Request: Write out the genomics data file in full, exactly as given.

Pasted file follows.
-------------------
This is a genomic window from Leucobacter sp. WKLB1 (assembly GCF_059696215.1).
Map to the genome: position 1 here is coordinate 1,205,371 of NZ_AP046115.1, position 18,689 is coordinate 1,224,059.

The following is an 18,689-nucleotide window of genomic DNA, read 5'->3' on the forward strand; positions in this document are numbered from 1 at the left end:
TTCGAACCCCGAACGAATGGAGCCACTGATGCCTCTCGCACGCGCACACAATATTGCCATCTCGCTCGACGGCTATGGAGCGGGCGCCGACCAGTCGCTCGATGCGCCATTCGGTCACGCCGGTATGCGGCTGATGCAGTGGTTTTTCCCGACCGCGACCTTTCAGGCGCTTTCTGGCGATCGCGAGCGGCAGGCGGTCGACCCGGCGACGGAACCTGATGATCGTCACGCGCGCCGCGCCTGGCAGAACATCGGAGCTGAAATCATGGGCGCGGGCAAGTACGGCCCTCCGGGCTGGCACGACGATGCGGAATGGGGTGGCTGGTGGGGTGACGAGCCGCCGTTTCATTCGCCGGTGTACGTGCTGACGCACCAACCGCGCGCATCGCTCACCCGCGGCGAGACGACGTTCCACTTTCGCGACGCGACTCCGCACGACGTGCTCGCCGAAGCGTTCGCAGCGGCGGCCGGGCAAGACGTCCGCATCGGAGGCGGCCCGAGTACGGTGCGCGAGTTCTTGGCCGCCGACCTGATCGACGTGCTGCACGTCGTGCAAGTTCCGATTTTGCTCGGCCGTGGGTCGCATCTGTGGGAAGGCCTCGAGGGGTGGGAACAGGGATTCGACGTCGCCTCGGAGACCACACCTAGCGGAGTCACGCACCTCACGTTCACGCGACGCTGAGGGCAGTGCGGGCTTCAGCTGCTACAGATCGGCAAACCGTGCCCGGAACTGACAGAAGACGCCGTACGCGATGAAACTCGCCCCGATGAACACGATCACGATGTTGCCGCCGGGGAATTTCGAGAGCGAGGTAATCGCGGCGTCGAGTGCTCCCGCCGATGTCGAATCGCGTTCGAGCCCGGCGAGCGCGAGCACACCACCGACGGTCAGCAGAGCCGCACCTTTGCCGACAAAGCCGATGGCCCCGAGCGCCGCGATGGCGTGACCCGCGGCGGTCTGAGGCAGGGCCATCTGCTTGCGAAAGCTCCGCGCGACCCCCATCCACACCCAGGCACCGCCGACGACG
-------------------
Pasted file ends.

This is a genomic window from Leucobacter sp. WKLB1 (assembly GCF_059696215.1).
Map to the genome: position 1 here is coordinate 1,205,371 of NZ_AP046115.1, position 18,689 is coordinate 1,224,059.

The following is an 18,689-nucleotide window of genomic DNA, read 5'->3' on the forward strand; positions in this document are numbered from 1 at the left end:
TTCGAACCCCGAACGAATGGAGCCACTGATGCCTCTCGCACGCGCACACAATATTGCCATCTCGCTCGACGGCTATGGAGCGGGCGCCGACCAGTCGCTCGATGCGCCATTCGGTCACGCCGGTATGCGGCTGATGCAGTGGTTTTTCCCGACCGCGACCTTTCAGGCGCTTTCTGGCGATCGCGAGCGGCAGGCGGTCGACCCGGCGACGGAACCTGATGATCGTCACGCGCGCCGCGCCTGGCAGAACATCGGAGCTGAAATCATGGGCGCGGGCAAGTACGGCCCTCCGGGCTGGCACGACGATGCGGAATGGGGTGGCTGGTGGGGTGACGAGCCGCCGTTTCATTCGCCGGTGTACGTGCTGACGCACCAACCGCGCGCATCGCTCACCCGCGGCGAGACGACGTTCCACTTTCGCGACGCGACTCCGCACGACGTGCTCGCCGAAGCGTTCGCAGCGGCGGCCGGGCAAGACGTCCGCATCGGAGGCGGCCCGAGTACGGTGCGCGAGTTCTTGGCCGCCGACCTGATCGACGTGCTGCACGTCGTGCAAGTTCCGATTTTGCTCGGCCGTGGGTCGCATCTGTGGGAAGGCCTCGAGGGGTGGGAACAGGGATTCGACGTCGCCTCGGAGACCACACCTAGCGGAGTCACGCACCTCACGTTCACGCGACGCTGAGGGCAGTGCGGGCTTCAGCTGCTACAGATCGGCAAACCGTGCCCGGAACTGACAGAAGACGCCGTACGCGATGAAACTCGCCCCGATGAACACGATCACGATGTTGCCGCCGGGGAATTTCGAGAGCGAGGTAATCGCGGCGTCGAGTGCTCCCGCCGATGTCGAATCGCGTTCGAGCCCGGCGAGCGCGAGCACACCACCGACGGTCAGCAGAGCCGCACCTTTGCCGACAAAGCCGATGGCCCCGAGCGCCGCGATGGCGTGACCCGCGGCGGTCTGAGGCAGGGCCATCTGCTTGCGAAAGCTCCGCGCGACCCCCATCCACACCCAGGCACCGCCGACGACG